Today, there are many building standards that compete to qualify and quantify sustainability, but what if our design work is ultimately judged by how it promotes and nourishes our health and wellness?
SOM, an interdisciplinary practice of architects, engineers, planners, and designers, thrives on the expertise of diverse talents working together on the built environment. And we've discovered that successful innovation also comes from strong design connections to science and research relating to the fundamental aspects of engineering, medicine, and sociology.
For the 2018 MFE Concept Community, we're partnering with AMLI Residential, a multifamily developer that places great emphasis in their projects on improving the quality of life. In a study of Chicago, where SOM is based, we reviewed several surveys from AMLI as well as third-party, national studies that ask what features renters prefer in their homes and which sustainable elements they feel are worthwhile. We also spoke to various building-standard organizations to see how targets of sustainability, wellness, and performance intersect in healthy environments.
Looking at data from the Institute for Health Metrics and Evaluation (IHME) and the World Health Organization (WHO), there are several modifiable risk factors for morbidity and mortality that can be mitigated by design strategies. We believe targeted design responses to a focused set of goals could provide tangible improvement to health and wellness in multifamily housing.
The Air We Breathe
We may think we're lucky we don't live amid unhealthy levels of PM (particulate matter) like those prevalent in cities of developing countries, but the fact remains that the air in Chicago, for example, has spores, pollen, household VOCs, mold, dust, and vehicle or industrial pollution such as ozone, all contributing to allergies, asthma, and lung disease. As we expect the electrical grid to become cleaner in the future, part of the solution is to move to fully electrified buildings and vehicles to minimize combustion of fossil fuels, a major cause of pollution in our cities.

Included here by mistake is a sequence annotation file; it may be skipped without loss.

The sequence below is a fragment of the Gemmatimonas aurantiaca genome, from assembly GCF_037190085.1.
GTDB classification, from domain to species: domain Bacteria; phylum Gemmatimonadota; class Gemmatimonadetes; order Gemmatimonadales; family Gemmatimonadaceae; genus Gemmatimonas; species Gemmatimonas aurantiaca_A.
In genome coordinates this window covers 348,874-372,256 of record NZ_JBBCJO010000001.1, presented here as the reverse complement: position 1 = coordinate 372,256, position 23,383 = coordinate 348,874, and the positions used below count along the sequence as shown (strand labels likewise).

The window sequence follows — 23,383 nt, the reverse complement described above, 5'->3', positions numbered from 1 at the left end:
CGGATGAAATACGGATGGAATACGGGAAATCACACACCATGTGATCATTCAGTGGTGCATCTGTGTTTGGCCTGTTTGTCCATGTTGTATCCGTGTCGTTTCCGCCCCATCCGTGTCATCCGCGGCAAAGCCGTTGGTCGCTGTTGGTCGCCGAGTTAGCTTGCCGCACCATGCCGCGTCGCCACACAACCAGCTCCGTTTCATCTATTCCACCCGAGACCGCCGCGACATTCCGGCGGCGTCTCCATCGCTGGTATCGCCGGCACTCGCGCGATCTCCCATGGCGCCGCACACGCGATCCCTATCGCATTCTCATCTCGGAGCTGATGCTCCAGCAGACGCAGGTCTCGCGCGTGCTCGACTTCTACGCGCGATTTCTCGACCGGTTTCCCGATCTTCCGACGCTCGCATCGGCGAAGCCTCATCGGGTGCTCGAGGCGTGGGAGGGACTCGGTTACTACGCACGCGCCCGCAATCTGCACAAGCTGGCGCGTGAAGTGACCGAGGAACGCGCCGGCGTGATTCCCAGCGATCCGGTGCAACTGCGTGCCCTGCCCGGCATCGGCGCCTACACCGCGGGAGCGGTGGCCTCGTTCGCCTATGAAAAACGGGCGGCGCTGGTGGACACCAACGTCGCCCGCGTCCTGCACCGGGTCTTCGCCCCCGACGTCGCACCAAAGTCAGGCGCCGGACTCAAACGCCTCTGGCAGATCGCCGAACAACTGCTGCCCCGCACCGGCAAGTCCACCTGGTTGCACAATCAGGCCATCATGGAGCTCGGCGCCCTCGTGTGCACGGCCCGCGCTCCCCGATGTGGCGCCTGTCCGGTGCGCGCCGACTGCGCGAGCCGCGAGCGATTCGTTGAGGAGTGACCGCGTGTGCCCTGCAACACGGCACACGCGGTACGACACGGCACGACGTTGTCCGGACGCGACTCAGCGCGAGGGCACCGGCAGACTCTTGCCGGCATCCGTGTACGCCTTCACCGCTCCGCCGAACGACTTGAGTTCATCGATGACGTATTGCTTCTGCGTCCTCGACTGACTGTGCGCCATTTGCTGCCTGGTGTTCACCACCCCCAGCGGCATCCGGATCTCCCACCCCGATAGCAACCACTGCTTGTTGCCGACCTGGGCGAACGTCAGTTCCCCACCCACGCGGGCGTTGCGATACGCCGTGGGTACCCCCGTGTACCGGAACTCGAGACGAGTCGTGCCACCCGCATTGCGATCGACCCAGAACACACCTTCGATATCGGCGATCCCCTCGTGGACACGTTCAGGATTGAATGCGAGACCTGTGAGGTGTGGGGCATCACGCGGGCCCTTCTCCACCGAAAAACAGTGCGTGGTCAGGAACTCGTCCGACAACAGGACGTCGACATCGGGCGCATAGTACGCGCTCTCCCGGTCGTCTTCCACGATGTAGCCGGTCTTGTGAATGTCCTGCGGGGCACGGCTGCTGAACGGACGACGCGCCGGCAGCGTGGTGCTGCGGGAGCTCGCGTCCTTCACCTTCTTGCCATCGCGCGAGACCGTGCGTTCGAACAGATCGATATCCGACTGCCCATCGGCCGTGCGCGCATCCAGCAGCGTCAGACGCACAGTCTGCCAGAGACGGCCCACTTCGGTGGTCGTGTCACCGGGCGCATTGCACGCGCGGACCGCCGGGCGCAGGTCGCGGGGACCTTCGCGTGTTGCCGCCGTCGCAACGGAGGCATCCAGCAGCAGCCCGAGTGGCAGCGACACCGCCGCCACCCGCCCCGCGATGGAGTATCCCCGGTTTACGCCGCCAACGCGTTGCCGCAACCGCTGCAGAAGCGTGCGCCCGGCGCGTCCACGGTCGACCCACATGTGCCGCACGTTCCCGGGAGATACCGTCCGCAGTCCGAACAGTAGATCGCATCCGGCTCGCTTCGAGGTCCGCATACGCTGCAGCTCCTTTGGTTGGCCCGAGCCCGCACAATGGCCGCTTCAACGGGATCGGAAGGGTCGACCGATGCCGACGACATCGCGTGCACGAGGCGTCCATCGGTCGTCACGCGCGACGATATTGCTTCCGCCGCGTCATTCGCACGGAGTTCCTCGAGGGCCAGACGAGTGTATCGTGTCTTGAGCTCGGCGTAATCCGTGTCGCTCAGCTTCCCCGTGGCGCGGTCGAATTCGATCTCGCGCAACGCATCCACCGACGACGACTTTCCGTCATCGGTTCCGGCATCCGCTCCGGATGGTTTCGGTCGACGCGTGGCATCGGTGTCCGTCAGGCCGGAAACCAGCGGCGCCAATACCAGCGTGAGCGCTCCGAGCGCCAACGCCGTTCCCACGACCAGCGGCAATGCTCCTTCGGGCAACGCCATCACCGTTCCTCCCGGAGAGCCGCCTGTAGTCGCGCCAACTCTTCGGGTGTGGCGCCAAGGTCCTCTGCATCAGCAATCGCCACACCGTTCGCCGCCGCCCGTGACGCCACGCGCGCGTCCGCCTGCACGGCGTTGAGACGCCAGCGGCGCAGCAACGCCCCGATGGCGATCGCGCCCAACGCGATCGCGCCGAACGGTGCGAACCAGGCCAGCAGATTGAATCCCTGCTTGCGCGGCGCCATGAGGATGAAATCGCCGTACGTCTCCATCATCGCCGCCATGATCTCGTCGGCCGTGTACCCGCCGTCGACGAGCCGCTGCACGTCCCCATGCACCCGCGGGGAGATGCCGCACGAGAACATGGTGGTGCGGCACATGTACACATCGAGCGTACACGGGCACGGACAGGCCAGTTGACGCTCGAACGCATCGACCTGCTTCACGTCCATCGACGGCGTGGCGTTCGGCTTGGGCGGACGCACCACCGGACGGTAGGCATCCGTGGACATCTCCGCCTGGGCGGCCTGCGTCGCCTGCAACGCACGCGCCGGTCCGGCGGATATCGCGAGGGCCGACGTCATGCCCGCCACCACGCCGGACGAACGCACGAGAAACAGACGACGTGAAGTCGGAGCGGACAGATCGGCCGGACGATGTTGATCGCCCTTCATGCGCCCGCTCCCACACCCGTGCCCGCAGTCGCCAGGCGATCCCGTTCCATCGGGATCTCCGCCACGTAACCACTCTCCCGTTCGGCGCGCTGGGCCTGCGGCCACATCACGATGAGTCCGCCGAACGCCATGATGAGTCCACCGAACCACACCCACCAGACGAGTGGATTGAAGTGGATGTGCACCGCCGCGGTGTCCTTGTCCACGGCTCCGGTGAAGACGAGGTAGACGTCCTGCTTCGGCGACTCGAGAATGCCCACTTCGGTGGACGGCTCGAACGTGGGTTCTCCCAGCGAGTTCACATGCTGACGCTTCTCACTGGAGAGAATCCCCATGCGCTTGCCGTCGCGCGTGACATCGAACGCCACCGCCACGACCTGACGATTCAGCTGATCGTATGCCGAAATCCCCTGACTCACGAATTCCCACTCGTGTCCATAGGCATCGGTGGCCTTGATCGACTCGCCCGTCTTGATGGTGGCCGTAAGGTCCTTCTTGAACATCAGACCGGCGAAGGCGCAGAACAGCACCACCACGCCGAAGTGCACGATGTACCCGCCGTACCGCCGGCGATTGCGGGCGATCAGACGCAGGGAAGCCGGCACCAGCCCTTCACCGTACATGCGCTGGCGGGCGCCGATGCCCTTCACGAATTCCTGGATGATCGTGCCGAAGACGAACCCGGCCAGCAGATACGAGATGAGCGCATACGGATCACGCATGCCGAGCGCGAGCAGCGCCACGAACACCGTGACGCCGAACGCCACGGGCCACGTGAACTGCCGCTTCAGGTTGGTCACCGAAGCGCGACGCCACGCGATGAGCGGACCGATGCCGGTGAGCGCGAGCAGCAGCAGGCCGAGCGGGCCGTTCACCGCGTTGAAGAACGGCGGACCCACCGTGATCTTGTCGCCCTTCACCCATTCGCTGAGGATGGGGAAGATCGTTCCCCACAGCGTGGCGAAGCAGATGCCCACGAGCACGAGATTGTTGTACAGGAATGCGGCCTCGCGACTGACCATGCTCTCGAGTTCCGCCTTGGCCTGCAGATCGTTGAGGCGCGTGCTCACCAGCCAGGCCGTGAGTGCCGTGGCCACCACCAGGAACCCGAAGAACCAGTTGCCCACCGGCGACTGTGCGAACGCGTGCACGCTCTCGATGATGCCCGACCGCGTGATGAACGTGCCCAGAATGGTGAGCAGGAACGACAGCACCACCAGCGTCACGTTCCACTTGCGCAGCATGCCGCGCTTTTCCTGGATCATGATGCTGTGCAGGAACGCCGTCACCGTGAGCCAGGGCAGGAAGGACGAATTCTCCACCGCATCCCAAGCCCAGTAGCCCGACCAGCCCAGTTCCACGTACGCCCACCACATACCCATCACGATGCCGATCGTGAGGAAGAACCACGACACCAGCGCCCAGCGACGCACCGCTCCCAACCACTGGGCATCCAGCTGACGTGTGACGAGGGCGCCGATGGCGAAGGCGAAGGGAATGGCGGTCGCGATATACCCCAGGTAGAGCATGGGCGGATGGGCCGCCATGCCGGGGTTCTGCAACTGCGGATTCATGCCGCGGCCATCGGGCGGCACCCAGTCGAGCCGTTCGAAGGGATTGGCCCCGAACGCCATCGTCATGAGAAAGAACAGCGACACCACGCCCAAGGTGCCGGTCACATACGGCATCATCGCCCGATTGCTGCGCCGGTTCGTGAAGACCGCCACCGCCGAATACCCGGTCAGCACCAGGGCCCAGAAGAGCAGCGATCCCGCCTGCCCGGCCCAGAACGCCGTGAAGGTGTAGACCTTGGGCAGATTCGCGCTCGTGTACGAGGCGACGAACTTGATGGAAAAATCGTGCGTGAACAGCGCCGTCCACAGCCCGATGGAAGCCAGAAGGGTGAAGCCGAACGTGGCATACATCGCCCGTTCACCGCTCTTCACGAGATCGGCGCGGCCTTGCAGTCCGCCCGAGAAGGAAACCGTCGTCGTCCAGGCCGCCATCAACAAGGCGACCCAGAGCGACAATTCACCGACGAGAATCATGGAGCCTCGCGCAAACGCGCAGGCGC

In our project, we studied the standards of 18 countries and the WHO to arrive at a new air-quality standard that's more stringent than current U.S. standards and resets the requirements to protect the needs of younger, older, and more vulnerable populations. Advocating for abundant natural ventilation in our buildings is a good first step, but air quality can now be easily monitored with sensors to determine whether air should be brought in freely through windows or be treated with HVAC filters and dehumidification.
For tightly insulated buildings, it's especially important to improve air quality. In addition to operable windows, baffled outside air apertures will help mitigate surrounding noise. A cross-ventilated unit is worth considering in exploring how to overcome limits posed by internal multifamily corridors and fire codes. We've also been studying how phytoremediation—using plant roots and soil to remove benzines, formaldehydes, and other VOCs and contaminants—can be integrated into air systems.
Light and Our Daily Rhythms
Natural daylight has physical and psychological powers to heal. It is sometimes estimated that 42% of Americans have a Vitamin D deficiency, an illness that can be treated with direct sunlight. Our body’s circadian rhythms, the daily cycles of our wakefulness and sleep, are affected by our brain chemistry and light. We know that students are more alert and attentive in classrooms that have abundant natural light. Seniors are regularly encouraged to spend time outdoors in bright light to reset their circadian rhythms, allowing them to get a full night of sleep.
In addition to providing carefully placed and sized windows in apartment units, utilizing balconies or solariums can add essential access to direct and reflected natural light. Double and triple glazing, dynamic glass (electronic controlled tinting), and shading elements all contribute to balancing daylight penetration with energy performance.